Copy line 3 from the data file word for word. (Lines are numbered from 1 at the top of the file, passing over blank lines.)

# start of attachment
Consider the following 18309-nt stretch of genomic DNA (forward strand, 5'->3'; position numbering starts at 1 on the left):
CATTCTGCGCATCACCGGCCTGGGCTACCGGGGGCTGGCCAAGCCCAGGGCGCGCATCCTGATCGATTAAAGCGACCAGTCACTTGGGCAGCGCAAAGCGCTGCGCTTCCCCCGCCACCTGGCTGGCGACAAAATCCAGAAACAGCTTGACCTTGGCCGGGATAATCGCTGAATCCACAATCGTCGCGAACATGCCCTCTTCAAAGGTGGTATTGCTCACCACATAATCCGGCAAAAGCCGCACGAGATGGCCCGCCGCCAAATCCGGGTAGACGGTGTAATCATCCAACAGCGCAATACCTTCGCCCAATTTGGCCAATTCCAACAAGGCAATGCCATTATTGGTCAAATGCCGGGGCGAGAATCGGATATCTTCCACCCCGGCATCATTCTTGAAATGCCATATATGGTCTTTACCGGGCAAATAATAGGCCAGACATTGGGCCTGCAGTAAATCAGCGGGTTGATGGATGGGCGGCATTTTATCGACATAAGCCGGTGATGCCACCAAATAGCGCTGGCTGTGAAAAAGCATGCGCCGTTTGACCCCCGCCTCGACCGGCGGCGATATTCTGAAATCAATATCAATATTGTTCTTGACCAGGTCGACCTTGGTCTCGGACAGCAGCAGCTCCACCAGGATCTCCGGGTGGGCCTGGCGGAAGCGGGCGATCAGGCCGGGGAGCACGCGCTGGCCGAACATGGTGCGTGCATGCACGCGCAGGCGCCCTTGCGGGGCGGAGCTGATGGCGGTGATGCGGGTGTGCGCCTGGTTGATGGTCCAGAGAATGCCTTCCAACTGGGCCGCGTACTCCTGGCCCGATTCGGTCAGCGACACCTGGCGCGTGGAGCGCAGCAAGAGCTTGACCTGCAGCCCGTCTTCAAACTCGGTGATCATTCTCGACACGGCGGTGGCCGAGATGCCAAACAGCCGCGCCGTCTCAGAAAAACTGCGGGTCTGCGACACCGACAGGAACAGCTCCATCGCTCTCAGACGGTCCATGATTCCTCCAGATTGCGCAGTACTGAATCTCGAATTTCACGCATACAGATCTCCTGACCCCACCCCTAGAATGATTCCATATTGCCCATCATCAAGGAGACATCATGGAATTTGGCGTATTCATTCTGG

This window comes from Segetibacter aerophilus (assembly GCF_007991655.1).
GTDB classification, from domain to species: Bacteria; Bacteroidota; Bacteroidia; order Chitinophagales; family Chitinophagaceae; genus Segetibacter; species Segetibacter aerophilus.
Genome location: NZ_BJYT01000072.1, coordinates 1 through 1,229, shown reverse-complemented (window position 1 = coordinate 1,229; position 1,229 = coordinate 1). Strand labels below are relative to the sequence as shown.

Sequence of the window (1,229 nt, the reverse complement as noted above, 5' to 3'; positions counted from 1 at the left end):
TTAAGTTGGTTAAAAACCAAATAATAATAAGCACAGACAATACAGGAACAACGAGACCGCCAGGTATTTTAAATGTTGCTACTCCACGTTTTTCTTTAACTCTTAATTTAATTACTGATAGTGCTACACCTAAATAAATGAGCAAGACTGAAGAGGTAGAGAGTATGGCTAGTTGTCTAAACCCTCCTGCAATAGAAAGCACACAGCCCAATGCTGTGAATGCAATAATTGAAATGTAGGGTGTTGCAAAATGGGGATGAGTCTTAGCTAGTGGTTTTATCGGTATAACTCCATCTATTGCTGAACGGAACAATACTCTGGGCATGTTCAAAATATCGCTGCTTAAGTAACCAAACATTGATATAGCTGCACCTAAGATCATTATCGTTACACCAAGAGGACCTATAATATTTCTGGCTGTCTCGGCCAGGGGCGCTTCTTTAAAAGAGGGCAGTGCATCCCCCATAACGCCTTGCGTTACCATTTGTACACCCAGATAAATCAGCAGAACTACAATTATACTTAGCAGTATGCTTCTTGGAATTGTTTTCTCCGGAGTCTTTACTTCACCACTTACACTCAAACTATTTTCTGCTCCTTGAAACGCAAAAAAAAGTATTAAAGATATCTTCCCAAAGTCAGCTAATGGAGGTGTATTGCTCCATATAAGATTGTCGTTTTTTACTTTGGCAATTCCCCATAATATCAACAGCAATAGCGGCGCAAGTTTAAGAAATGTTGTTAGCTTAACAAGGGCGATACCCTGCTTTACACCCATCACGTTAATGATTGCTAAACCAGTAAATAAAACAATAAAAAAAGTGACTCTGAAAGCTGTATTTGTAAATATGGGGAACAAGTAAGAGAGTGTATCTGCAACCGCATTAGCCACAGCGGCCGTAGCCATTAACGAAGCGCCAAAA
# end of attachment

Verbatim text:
This window comes from Segetibacter aerophilus (assembly GCF_007991655.1).